Monday, August 18, 2014

QU 101 The Individual in the Community, Student-Led and Problem-Based

Rather than starting a third blog, I decided to blog my QU 101 facilitation experiences here.  It may not technically be "library" but it is professional activity.  It's my best way of getting to know and work with a group of first-year students, which helps me with my "day job" of planning information fluency instruction in various formats and working with user interfaces for library services.

What triggered me to start my blog now was giving up the QU 101 Journal. This is an every-other-day exercise that I assigned to my students last semester to help them relate the readings to their own experiences and to other readings.  In some of the wider-ranging or difficult readings, it gave a clue of where the class discussion would start.  For those who journaled faithfully, the majority, it did help with starting and continuing discussions by giving some time to reflect and organize thoughts before having to think on the fly in a 24-person discussion circle.  I read every post and enjoyed reading the student' insights, questions, and stories about their lives.

But the point of student-led learning is that there are many ways to do this, and each student can do what works best for their reading and learning preferences.  It doesn't have to come to me via Blackboard.  Blackboard limits the format and medium a lot, and I personally find it easier to annotate copiously, draw, pose questions, and summarize right in the book.  Others may want to post their thoughts more publicly, or in something like Evernote that's synced across all their devices.  I don't need to evaluate every post, and I'll see the results of however they choose to think on paper (or electrons) about the questions and readings as we work with them in class.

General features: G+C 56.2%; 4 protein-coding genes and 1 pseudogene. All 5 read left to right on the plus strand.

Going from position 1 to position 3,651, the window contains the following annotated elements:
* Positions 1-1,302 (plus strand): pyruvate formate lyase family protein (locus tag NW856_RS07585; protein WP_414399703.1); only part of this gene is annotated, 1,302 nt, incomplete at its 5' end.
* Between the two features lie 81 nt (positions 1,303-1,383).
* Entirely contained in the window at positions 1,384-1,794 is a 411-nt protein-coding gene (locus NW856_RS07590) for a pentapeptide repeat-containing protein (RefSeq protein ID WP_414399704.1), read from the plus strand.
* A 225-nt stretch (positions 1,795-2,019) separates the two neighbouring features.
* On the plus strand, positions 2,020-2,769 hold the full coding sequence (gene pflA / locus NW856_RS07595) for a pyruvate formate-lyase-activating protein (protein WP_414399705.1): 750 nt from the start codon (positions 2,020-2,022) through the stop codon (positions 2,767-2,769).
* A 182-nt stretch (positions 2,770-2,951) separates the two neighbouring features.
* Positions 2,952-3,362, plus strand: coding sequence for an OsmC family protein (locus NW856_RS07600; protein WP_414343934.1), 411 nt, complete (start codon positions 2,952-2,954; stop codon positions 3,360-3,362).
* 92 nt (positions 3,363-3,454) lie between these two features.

This is one example, but I'm combining my time this week revising my entries on Blackboard and starting to read the Wes Moor papers.  The early submissions are very encouraging.  These students related to the prompt about intention, used the story of the two Wes Moores to support and illustrate their positions on the importance of intention as opposed to other decision-making factors, and so far I have not read a "book report" that simply retells the book's story.  I've seen a few issues with fact-checking, grammar, and organization, but so far have received interesting, readable essays that have gone a bit beyond the obvious.  This gives me a good feeling.

I went into the faculty development sessions for SLS/PBL (Student-Led Seminar/ Problem-Based Learning) with the intent of understanding this method in order to provide better library support.  While I sort of got PBL, I was extremely skeptical and fearful of SLS, especially after some recent bad experiences.  On the other hand, even as I was doing it, I realized that I was escalating the number of rules and the severity of consequences for breaking them, forcing myself more into the annoying role of classroom behavior police, mainly out of fear.  I feared such a level of disengagement and inattention that the course would become the meaningless waste of time that it's rumored to be, not the exciting, lively exploration of ideas that I've seen it be.   I feared not doing my job well, and not creating an environment conducive to shared learning.  The workshop opened me up to the idea that letting go of so much control, while still encouraging and facilitating, can be a way forward to students truly being responsible for their learning, classroom environment, and level of engagement.  it's on "on me" or "on them," it's "on US."

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